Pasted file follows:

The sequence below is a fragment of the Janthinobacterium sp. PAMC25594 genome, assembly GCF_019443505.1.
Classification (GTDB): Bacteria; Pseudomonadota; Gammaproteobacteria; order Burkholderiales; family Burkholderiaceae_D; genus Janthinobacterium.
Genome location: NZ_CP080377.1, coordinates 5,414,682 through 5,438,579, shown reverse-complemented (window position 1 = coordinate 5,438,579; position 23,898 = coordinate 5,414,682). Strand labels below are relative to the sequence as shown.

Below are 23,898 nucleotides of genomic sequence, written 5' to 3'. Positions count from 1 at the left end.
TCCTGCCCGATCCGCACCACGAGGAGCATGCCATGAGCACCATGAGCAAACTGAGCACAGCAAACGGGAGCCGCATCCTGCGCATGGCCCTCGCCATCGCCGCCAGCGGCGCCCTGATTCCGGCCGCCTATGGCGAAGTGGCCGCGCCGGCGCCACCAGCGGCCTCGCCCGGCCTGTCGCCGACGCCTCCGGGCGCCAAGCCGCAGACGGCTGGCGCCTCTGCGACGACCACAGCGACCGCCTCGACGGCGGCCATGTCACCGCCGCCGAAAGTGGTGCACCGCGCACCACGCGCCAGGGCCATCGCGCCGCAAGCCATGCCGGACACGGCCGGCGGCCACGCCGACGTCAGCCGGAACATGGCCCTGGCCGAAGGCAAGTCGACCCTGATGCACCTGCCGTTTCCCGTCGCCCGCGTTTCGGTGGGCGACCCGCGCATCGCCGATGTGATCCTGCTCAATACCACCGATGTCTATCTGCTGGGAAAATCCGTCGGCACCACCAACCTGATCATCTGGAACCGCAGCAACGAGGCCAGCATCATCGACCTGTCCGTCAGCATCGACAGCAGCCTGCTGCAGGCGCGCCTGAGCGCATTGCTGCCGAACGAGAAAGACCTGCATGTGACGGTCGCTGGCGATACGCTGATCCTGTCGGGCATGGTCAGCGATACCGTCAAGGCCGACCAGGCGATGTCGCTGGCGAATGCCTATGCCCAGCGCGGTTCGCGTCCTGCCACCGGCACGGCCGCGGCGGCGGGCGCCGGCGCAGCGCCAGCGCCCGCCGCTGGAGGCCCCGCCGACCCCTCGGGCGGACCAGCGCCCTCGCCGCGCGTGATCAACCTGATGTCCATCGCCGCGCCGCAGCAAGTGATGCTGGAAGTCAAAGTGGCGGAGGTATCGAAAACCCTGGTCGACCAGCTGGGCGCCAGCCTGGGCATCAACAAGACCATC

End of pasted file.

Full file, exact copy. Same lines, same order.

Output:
The sequence below is a fragment of the Janthinobacterium sp. PAMC25594 genome, assembly GCF_019443505.1.
Classification (GTDB): Bacteria; Pseudomonadota; Gammaproteobacteria; order Burkholderiales; family Burkholderiaceae_D; genus Janthinobacterium.
Genome location: NZ_CP080377.1, coordinates 5,414,682 through 5,438,579, shown reverse-complemented (window position 1 = coordinate 5,438,579; position 23,898 = coordinate 5,414,682). Strand labels below are relative to the sequence as shown.

Below are 23,898 nucleotides of genomic sequence, written 5' to 3'. Positions count from 1 at the left end.
TCCTGCCCGATCCGCACCACGAGGAGCATGCCATGAGCACCATGAGCAAACTGAGCACAGCAAACGGGAGCCGCATCCTGCGCATGGCCCTCGCCATCGCCGCCAGCGGCGCCCTGATTCCGGCCGCCTATGGCGAAGTGGCCGCGCCGGCGCCACCAGCGGCCTCGCCCGGCCTGTCGCCGACGCCTCCGGGCGCCAAGCCGCAGACGGCTGGCGCCTCTGCGACGACCACAGCGACCGCCTCGACGGCGGCCATGTCACCGCCGCCGAAAGTGGTGCACCGCGCACCACGCGCCAGGGCCATCGCGCCGCAAGCCATGCCGGACACGGCCGGCGGCCACGCCGACGTCAGCCGGAACATGGCCCTGGCCGAAGGCAAGTCGACCCTGATGCACCTGCCGTTTCCCGTCGCCCGCGTTTCGGTGGGCGACCCGCGCATCGCCGATGTGATCCTGCTCAATACCACCGATGTCTATCTGCTGGGAAAATCCGTCGGCACCACCAACCTGATCATCTGGAACCGCAGCAACGAGGCCAGCATCATCGACCTGTCCGTCAGCATCGACAGCAGCCTGCTGCAGGCGCGCCTGAGCGCATTGCTGCCGAACGAGAAAGACCTGCATGTGACGGTCGCTGGCGATACGCTGATCCTGTCGGGCATGGTCAGCGATACCGTCAAGGCCGACCAGGCGATGTCGCTGGCGAATGCCTATGCCCAGCGCGGTTCGCGTCCTGCCACCGGCACGGCCGCGGCGGCGGGCGCCGGCGCAGCGCCAGCGCCCGCCGCTGGAGGCCCCGCCGACCCCTCGGGCGGACCAGCGCCCTCGCCGCGCGTGATCAACCTGATGTCCATCGCCGCGCCGCAGCAAGTGATGCTGGAAGTCAAAGTGGCGGAGGTATCGAAAACCCTGGTCGACCAGCTGGGCGCCAGCCTGGGCATCAACAAGACCATC